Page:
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Francis and Frisbie part of UMN team researching wearable electronics to treat brain disorders

Oct. 16, 2014 - A team of researchers at the University of Minnesota, including CEMS Professors Lorraine Francis and C. Daniel Frisbie, has its sights set on treating the symptoms of tinnitus, the first in a line of neurological disorders — without the need for surgery. These experts, ranging from computer engineers to apparel designers, are working together to develop a groundbreaking new technology—thin, wearable electronics that attach to the skin and deliver low electric currents to specific regions of the brain and decrease symptoms of brain disorders. The project is part of MnDRIVE (Minnesota's Discovery, Research and InnoVation Economy), a $36 million biennial investment by the state of Minnesota that aims to solve grand challenges.
Chris Kim, the project's lead principle investigator, needed the help of Francis and Frisbie to create complex circuits that carefully synchronize multiple nodes that all fire at different times. For the device to work as a wearable patch, researchers not only need to design thin, flexible electronics, but also an efficient method of making them. The team aims to refine a method called “roll-to-roll� printing that can produce flexible electronics more quickly and efficiently than the standard, time-consuming method of laying electrical components down in multiple layers.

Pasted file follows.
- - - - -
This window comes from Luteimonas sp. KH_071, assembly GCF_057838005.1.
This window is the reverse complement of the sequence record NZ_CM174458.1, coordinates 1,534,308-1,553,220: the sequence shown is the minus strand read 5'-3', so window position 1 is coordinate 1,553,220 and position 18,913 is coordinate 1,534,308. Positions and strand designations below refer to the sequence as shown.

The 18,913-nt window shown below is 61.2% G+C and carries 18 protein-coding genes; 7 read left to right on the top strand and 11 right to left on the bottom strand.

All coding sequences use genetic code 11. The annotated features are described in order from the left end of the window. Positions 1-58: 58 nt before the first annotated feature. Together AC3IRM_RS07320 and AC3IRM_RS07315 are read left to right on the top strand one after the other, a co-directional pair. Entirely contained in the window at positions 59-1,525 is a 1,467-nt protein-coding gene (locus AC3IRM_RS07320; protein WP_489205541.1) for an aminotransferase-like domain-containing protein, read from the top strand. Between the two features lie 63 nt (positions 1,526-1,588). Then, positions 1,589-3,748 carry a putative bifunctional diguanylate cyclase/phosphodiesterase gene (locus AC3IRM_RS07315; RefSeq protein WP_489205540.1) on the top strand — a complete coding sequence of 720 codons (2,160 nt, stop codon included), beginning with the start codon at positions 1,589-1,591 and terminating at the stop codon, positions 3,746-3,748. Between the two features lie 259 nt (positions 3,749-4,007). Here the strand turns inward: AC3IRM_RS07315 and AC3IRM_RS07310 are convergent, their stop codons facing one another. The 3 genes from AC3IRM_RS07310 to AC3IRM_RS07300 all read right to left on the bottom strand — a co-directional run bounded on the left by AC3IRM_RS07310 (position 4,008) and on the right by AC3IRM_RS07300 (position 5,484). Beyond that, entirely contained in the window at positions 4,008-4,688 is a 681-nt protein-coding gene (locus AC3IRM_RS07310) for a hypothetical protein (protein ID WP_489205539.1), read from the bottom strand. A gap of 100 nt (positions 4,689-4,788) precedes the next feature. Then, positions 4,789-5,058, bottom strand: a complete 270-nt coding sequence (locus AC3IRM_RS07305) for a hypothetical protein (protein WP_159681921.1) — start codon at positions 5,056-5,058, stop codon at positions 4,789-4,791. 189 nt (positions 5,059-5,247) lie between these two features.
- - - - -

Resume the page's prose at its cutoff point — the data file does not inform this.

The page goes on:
This article first appeared in Inquiry, a publication of the University of Minnesota's Office of the Vice President for Research.

Related Link: http://inquiry.research.umn.edu/2014/10/03/treating-brain-disorders-through-wearable-electronics/

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